The answer is no. There is no way to simulate an adrenal dump without pushing people out of thier comfort zone. Because by it's very nature a adrenal dump is caused by being taken out of that zone. Even in cases of sparring, the reason people get performance anxiety is because they are being pushed further than usual and hence outside of given zone.
    By simulating as accurately as possible high probabability attack scenario models. And by working to take people out of the class environment as much as possible.

    In my opinion, based on my exposure to
    Blauer Tactical Systems I think this is a viable way of training. However, I also admit that it is entirely reliant upon having well trained instructors and students committed to the drilling.

    What should be noted about this type of self defense training is that it takes it's participants through all aspects of a confrontation, starting at the emotional attack, moving to the verbal and finally to the physical attack. There can be no preordained outcome. The attacker must however realistically, based on research, confront the defender. Sometimes they will allow themselves to be talked down. Other times they will provide the signs of and follow with a physical attack.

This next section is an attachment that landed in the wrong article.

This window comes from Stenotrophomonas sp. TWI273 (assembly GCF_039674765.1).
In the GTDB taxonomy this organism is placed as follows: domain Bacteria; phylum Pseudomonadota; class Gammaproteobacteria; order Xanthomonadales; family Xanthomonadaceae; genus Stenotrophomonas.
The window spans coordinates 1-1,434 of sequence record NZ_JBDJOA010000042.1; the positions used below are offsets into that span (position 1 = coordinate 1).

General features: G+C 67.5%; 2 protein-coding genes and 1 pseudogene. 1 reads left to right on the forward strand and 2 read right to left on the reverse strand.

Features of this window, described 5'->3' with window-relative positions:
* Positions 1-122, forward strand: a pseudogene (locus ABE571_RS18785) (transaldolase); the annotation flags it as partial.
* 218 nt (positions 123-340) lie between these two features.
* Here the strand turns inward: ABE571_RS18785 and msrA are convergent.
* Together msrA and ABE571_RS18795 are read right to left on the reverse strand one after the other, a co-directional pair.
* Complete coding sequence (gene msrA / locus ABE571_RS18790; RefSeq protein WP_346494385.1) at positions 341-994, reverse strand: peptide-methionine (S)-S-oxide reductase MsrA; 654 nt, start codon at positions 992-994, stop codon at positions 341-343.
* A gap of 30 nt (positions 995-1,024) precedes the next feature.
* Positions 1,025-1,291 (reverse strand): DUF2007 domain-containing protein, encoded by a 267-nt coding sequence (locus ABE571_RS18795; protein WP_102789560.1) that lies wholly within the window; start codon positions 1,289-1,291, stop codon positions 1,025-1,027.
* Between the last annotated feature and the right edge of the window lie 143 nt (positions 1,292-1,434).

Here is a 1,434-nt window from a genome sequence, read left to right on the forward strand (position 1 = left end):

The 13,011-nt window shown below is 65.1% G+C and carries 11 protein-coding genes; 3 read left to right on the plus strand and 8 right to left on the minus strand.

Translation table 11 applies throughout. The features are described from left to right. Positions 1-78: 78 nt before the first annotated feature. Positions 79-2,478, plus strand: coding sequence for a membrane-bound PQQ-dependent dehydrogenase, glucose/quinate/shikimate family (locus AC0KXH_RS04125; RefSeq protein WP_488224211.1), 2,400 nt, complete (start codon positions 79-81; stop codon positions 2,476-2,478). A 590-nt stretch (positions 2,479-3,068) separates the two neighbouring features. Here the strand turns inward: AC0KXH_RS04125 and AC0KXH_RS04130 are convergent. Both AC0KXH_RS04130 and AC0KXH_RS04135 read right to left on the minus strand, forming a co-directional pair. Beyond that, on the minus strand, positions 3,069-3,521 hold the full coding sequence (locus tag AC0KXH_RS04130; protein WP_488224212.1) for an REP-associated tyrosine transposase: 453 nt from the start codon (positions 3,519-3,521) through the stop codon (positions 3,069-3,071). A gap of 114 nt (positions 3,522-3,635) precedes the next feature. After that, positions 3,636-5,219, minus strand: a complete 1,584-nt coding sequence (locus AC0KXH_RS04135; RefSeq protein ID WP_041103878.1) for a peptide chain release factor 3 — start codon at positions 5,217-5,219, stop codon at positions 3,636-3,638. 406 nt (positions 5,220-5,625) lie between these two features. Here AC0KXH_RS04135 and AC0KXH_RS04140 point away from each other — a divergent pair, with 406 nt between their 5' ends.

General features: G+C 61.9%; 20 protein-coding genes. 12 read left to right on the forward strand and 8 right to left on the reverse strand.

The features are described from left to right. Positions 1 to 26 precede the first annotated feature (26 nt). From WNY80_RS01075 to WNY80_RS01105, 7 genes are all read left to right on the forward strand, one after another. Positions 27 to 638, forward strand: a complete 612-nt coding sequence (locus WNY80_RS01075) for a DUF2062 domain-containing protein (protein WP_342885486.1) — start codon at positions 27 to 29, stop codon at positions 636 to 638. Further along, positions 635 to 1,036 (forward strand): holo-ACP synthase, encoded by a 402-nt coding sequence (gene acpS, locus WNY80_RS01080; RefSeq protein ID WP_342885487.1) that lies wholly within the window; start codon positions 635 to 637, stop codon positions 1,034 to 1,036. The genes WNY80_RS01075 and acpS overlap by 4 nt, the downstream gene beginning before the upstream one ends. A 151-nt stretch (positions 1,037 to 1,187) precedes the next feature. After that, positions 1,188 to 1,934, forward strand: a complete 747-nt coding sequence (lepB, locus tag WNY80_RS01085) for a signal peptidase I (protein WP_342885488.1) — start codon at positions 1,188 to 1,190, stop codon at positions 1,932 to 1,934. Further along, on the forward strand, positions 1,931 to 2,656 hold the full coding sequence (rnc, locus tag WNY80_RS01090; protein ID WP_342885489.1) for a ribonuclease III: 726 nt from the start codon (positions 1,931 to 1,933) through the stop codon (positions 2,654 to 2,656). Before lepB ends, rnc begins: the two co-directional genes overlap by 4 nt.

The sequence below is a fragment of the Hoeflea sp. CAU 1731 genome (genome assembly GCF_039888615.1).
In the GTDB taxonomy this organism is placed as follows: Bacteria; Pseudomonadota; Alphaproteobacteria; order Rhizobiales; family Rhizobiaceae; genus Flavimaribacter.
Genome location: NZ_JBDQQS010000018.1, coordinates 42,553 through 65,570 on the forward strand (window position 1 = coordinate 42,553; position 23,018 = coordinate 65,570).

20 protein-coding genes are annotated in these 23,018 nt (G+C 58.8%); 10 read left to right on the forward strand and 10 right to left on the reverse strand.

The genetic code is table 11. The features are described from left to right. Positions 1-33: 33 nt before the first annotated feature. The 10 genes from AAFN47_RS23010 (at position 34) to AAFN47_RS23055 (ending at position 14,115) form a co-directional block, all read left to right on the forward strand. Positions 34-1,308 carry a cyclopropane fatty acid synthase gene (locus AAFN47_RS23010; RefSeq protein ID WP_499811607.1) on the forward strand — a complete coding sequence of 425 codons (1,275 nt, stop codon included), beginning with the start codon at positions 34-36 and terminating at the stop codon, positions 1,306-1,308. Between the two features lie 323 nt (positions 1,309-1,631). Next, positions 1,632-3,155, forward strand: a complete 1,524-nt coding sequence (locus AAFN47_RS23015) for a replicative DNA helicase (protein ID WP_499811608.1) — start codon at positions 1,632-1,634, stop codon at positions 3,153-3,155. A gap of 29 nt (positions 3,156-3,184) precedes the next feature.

What these systems do not do is start "from the grab." Personally I think that beyond teaching and drilling of basic techinques, this is the most ineffective way of teaching self defense.

    Another thing a good self defense program will do is take people out of thier comfort zones by taking them out of thier uniform and out of the school. Both ritual (uniform) and environment (school) have great influences on our performance ability. Simply making someone wear jeans instead of a Gi can significantly throw off their reactions, or create an uncomfortable scenario that leads to a minor adrenal dump.

    And finally, people need to have a low level physical threat from time to time. The knowledge that if they miss a block they will be hit. And it will hurt. Not necessarily kill or maim them, but will hurt.

    I don't advocate that for every day training. But from time to time it is critical to uptempo.